upset, depression, bewilderment lead many to ask, “Where are you God when I need
you the most”. The absence of God and his seeming failure to provide for their
needs has been a constant cry throughout the ages. Just take a look at the book
of Psalms, and you will hear the same questions being asked.

Is God personally involved with our lives?
We know God
is love but why don’t we see more evidence of this in our lives and in our
world?
We’ve asked God for his help and apparently he hasn’t heard us. The
same old problems just keep on plaguing us.
God is all knowing and must know
what our needs are but why won’t he actually do something to meet our needs?

We may debate and argue till the cows come home about the
God who gives Abraham a son and a promise about grandchildren and great
grandchildren, and then asks that he kill his only son and burn him on a
sacrificial altar.
We could go on for hours about how a loving God would
never ask Abraham to give up Isaac – even as a test.
We can discuss the
reason God had to test Abraham in such a cruel and heartless way.
But the
fundamental fact remains – Abraham trusted God and believed that he would
provide and he did. The Lord provided. I can hear Abraham say to Isaac when he
saw the ram caught in the bush, “See that Isaac! I told you the Lord would
provide a lamb for the burnt offering.”

God will provide. So often we act and speak as if we had to
provide. We talk as if everything depended on us. We feel that we need to have
everything under control, every angle covered. Be hardheaded. Take no risks. The
Lord helps those who help themselves, and so forth. If we wait for i-s to be
dotted and the t-s crossed before we did anything then we wouldn’t get around to
doing too much at all.

When God told Noah to build a boat – not just any boat but
one of massive proportions – do we hear of Noah wanting to know all the whys and
wherefores before he started building? This was a huge undertaking no doubt
costly in terms of the money required to buy materials, tradesmen to build such
a boat, his reputation, not to mention that according to the weather forecast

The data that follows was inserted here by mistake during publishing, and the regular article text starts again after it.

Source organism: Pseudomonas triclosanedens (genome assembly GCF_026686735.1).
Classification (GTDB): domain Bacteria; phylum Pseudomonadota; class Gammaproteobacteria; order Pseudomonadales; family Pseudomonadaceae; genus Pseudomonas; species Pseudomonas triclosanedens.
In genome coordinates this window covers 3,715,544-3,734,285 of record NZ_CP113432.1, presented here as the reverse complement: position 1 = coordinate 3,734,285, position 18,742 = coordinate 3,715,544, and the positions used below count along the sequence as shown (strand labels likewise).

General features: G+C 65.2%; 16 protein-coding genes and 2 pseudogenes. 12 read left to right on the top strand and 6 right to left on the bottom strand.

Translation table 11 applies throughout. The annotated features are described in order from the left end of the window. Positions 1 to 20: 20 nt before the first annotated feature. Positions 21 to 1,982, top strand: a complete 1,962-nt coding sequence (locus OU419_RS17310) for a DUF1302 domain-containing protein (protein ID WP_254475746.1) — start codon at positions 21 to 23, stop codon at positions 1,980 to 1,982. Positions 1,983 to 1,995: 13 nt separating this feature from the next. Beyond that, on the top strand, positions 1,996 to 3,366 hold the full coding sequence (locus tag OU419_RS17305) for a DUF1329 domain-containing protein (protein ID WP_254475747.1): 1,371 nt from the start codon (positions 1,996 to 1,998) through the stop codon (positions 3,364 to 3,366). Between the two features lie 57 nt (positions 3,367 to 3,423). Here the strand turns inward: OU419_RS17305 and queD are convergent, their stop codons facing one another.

there was no rain in sight. We are simply told that Noah did as God had said.

Obedience and trust in God go hand in hand. You see,
sometimes we just have to say, “I don’t really know how this is going to turn
out, but I believe that God knows what he is doing and I trust his love for
me.”
We can be scared stiff by the personal problems that we are facing, our
financial struggles.
We can be worried about the decline in the number of
people attending worship worldwide.
We don’t know why there is such a lack
of commitment by so many people to God, his Church, and what God wants to do
through his church for the people of this community.
We can be overwhelmed by
the myriad of challenges the Lord places before us because we don’t have
resources to do what God is asking.
Our heads can swim at all the
possibilities that God has placed before this congregation that we wonder if we
will ever be able to rise to the occasion and faithfully carry out God’s
plans.

God will provide. Are we ready to say that, in full trust?
God may not meet all of our requests right now. He may not give us the people we
need to carry out certain plans right now. A certain kind of ministry may have
to be left unfulfilled until God supplies us with the right people to be able to
move forward. But God will provide. He will provide a way for his plans to be
carried out. There is little point in God giving us so many opportunities to
minister to others and leaving us high and dry to work it all out by ourselves.
By the way, this isn’t an invitation to laziness or doing nothing saying, “Let’s
not do anything until the Lord provides.” Rather an invitation to trust and be
open to the way God provides especially through us.

The God whom we serve is faithful and true. This Old
Testament event reminds us of our heavenly Father who was prepared to sacrifice
his only Son. God did not spare his own Son. Since God went to this extreme for
us, doesn’t it follow that it is not beyond God’s will and power to do extreme
things through us and for us?

The real test of love is in the sacrifice that love is
willing to make. God’s love went to the limit. He might have argued “Why should
I? They aren’t worth it.” He might have reasoned, “Why bother? They will reject
it anyway.”

Like Abraham, he took his Son – his only Son whom he loved
more dearly than Abraham could ever love Isaac – and put him on the wooden altar
shaped into a cross. His love for us compelled him to give the best he had. Love
made a Father sacrifice his Son. Don’t be surprised if love, especially love for
God, will cause you to do extreme things, to make sacrifices that you would not
have otherwise made.

What we need to see clearly is that God is working out his
purpose in our lives. What is important is his plan for us. The good news is not
that we have a wonderful plan for our lives and our church and God will help us
to accomplish it; but that God has a wonderful plan for our lives and our
church and yes he will provide a way for us to accomplish it. He knows what we
need, where we need it, and when we need it. “The Lord provides.”
Amen.